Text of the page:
By Joel Warner
By Michael Roberts
By Alan Prendergast
By Michael Roberts
By Michael Roberts
By Amber Taufen
By Patricia Calhoun
By William Breathes
Unless one candidate wins 50 percent of the vote on May 6 -- something no one anticipates -- the two top vote-getters will face each other in June. So now they're all polishing their images and trying to show off what's behind the campaign mask. What makes them different. What makes them the next mayor of Denver.
Former city councilwoman Susan Casey is riding her bicycle through the Platt Park neighborhood with a small group of supporters, including Councilwoman Kathleen MacKenzie. Cycling through the Shattuck property, an industrial site contaminated with radioactive soil, Casey stops to look around. She knows that the neighborhood waged a fierce battle to get the federal government to ship the waste out of town rather than "entombing" it on the property.
The residents have been working on a highly lauded plan -- part of Blueprint Denver, the city's master plan -- to redevelop Shattuck with a New Urbanism look, where housing, shops and offices mix together and pedestrians are key. Casey begins quizzing MacKenzie about how the process will work, asking detailed questions about how urban renewal bonds will be used to help fund the project. What's the timeline, she wants to know. How long will it take?
This is typical of her. Casey is a fact-gatherer, a data-cruncher. The class nerd of city government. But she is also widely regarded as one of the smartest people to serve on the Denver City Council, which she left in 2001 after six years. At candidate forums, Casey is the one who often asks the toughest questions.
When the question of building a new jail comes up at a recent forum, she asks why so many young black and brown men are being housed in the prison system. "When I think about the jail, I think about [former city councilman] Hiawatha Davis," Casey says. "He told me the real goal of families in his neighborhood is to keep the young kids out of the system. Think about the system and who it affects. They're Denver boys, mostly, young men who have lost their way. We know it's because of alcohol and drug abuse, child abuse and leaving school. We know the list of what causes this to happen.
"Building prisons is the easy thing to do," she says. "It's much harder to do five community corrections facilities that are halfway houses with drug-abuse treatment. That takes more work and commitment over a long time."
The 53-year-old has spent most of her life in public service, including working for former U.S. senator Gary Hart during his presidential bid in the 1980s. But she started as a social worker for severely disabled children in the Westport, Connecticut, schools. It was an experience that taught her that government could have a profound impact on people's lives. She was struck by how the families struggling to care for their disabled kids could be helped with fairly simple programs. "I thought if we could just have a respite program or something to give these parents a break, it would make a huge difference," she says.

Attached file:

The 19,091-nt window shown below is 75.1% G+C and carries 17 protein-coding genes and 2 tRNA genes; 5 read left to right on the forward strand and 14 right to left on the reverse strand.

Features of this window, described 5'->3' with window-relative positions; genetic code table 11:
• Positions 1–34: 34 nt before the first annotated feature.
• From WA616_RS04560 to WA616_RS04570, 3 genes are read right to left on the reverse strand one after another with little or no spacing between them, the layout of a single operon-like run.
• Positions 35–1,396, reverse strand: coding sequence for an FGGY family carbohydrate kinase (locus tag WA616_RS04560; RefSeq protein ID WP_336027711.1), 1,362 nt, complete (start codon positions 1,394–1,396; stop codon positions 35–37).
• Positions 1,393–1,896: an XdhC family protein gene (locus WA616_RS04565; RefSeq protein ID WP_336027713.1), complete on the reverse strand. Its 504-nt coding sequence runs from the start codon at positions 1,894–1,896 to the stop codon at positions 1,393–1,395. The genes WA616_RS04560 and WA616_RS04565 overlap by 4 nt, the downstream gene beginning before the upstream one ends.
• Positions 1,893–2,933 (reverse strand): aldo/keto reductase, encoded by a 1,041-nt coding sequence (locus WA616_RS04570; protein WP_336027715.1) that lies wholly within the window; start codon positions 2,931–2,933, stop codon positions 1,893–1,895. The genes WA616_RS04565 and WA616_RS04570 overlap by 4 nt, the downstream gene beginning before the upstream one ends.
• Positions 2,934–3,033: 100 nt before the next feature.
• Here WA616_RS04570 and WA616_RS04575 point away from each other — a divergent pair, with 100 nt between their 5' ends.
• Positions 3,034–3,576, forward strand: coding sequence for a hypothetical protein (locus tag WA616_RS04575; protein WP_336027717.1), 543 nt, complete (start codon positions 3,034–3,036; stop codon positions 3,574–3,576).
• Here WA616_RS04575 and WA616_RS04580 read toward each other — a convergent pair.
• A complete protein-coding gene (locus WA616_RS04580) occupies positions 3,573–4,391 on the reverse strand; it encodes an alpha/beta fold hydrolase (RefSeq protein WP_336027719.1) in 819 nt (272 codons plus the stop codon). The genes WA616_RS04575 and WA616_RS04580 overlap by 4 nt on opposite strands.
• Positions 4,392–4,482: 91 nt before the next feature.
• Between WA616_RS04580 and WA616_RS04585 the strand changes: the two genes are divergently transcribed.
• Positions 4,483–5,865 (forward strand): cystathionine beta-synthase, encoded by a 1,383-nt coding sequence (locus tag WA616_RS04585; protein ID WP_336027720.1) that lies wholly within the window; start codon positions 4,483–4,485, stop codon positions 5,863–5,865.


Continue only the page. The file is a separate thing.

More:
Casey has never let go of that passionate belief that government can help solve social problems. That often leaves her frustrated with the cynicism about government so common in our era. Her campaign features a long list of proposals to restructure city government and make it more responsive to people. But it's this attention to detail that leads some to dismiss her as a behind-the-scenes woman, not a visionary leader, the one you hire to manage everything.
It just exasperates her. "People say I'm a policy wonk, like that's a bad thing," she says, sighing.
During a meeting with a dozen seniors in the Sunset Park high-rise near LoDo, John Hickenlooper entertains his mostly female audience with a story about the origins of his name.
"My name means 'hedge hopper' in Dutch," he claims. "They were the game poachers. They'd jump over the fence and steal the king's game. That's why there's so few Hickenloopers."
His story is popular with the ladies, and as he presides over a raffle at the end of the meeting, it's clear he has won several votes from the group. (His wife isn't surprised; old ladies love him, she says.) Hickenlooper is betting that there are more voters like these who are ready for a mayor who can make them laugh. His television ads show him trying on outlandish outfits at American Aces and walking around downtown making change for hapless motorists at city parking meters.
He has been a popular Denver character ever since he founded Denver's first brewpub, the Wynkoop Brewing Company, in 1988, and helped trigger the LoDo renaissance. He exudes a goofy charm that makes him seem younger than 51, but he's also developed a sense of gravitas about political issues that has surprised those who've known him for years. But Hickenlooper insists he won't give up his penchant for play if he becomes mayor.
Some believe his ad campaign is too comic and doesn't fit the public mood, but Hickenlooper scoffs at this assessment. "The political insiders say you should be more serious in tone when a war's going on," he says. "I talk to 1,000 people a week, and they like it. People are tired of the negative ads. The point of these ads is, government can be fun and exciting and entertaining."